Page 244. " Then she made her taller and fuller in appearance, and her skin whiter than newly sawn ivory "
An ancient Greek cosmetic or jewellery box (Pyxis), ca.470–60 BC
Public DomainAn ancient Greek cosmetic or jewellery box (Pyxis), ca.470–60 BC - Credit: Marie-Lan Nguyen/Wikimedia Commons

The ancient Greeks considered it desirable for a woman to have skin as white as possible. A tan was the mark of a poor woman who was forced to spend time working in the sun, whereas white skin indicated a sophisticated, high-class lady. Ancient cosmetics included whitening agents such as chalk powder and white lead to artificially pale the skin; they would have considered it extremely peculiar to see the women of today applying fake tan!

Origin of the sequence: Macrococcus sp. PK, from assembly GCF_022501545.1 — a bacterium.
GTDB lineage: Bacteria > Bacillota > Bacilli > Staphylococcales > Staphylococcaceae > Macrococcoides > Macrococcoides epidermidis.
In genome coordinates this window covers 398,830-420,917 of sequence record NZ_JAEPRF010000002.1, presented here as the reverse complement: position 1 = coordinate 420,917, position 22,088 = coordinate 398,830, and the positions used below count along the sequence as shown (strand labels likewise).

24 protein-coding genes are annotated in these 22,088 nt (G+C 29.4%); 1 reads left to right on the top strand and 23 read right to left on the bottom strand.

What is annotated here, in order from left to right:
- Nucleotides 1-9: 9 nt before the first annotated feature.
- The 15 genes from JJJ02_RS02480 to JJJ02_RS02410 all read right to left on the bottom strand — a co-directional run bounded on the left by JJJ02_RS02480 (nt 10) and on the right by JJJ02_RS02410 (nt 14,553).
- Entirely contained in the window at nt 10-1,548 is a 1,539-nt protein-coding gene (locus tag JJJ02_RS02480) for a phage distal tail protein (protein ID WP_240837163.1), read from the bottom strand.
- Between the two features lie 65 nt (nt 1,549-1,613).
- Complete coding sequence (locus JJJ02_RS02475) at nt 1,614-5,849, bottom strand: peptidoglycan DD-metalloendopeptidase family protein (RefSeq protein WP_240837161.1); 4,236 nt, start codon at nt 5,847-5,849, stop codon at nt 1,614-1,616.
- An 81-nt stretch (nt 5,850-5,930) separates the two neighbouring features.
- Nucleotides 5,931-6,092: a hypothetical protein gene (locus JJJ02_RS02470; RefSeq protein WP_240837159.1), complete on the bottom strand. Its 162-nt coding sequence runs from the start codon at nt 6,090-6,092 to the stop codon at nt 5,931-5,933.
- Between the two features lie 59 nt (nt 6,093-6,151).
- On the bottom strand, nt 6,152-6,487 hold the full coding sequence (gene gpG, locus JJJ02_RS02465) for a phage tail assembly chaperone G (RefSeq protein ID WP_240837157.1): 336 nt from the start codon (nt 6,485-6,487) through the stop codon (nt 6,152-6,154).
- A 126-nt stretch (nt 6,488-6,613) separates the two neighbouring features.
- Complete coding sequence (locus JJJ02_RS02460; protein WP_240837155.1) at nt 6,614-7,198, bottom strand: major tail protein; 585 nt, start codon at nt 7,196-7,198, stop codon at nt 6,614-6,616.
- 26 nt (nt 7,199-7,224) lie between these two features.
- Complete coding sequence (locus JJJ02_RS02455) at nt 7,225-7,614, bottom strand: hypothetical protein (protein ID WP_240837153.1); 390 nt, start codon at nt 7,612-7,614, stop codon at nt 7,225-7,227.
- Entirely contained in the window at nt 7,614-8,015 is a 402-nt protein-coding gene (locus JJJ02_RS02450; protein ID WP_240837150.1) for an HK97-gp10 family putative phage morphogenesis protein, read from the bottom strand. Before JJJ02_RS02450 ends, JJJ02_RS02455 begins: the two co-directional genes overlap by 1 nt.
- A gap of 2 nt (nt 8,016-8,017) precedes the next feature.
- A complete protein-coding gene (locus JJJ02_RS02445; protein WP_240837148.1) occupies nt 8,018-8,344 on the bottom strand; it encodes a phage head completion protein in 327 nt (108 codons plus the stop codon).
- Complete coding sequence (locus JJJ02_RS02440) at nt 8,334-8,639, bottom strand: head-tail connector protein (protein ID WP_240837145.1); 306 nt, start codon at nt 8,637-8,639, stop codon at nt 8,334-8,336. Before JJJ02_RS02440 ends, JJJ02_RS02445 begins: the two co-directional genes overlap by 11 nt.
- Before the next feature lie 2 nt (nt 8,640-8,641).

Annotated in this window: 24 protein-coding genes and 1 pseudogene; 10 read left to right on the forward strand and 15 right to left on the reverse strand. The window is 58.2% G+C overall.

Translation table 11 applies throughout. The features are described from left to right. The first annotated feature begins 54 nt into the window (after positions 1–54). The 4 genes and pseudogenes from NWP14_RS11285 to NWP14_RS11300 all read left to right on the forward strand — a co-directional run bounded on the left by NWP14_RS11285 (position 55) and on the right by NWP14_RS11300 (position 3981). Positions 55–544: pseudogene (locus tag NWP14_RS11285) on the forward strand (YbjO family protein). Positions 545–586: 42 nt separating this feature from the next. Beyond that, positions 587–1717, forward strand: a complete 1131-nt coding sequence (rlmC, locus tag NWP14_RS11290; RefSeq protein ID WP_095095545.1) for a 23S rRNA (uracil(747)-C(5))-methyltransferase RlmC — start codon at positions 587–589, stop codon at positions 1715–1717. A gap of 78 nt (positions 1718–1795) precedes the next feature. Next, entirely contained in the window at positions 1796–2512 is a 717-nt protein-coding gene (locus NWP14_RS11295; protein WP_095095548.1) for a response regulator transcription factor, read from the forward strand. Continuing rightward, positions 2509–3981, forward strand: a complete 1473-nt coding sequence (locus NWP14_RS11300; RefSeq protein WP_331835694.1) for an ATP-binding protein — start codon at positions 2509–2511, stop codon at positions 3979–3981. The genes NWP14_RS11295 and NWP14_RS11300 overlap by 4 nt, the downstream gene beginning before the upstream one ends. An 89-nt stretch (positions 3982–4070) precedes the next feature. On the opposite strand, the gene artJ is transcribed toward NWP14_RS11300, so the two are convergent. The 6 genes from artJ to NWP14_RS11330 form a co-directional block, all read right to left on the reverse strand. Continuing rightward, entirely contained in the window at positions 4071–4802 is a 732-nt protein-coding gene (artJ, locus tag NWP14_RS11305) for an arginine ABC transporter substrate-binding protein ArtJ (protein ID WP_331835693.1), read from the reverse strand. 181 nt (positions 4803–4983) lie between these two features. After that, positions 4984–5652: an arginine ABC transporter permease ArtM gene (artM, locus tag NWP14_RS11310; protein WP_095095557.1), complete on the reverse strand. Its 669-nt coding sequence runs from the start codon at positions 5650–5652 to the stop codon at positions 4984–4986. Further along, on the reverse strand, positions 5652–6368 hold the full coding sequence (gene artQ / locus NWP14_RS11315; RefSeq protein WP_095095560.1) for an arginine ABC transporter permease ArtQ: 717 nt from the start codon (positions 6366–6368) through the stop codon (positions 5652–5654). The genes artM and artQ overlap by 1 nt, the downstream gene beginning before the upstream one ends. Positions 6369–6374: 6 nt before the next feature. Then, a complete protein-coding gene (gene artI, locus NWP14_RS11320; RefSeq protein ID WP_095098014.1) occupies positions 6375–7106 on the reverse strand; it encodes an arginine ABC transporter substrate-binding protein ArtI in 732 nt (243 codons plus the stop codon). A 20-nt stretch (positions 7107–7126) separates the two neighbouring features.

Page 244. " the great lady drew a fold of her shining veil across her cheeks "

A veil drawn across the face was the mark of a respectable Greek lady’s modesty when around men not of her family.

Page 248. " with loam that yielded nicely to the ploughshare "

Loam is a type of soil considered perfect for agriculture. Watch this video to see an ox-driven ploughshare in use. The wooden fastening around the necks of the oxen is called a yoke.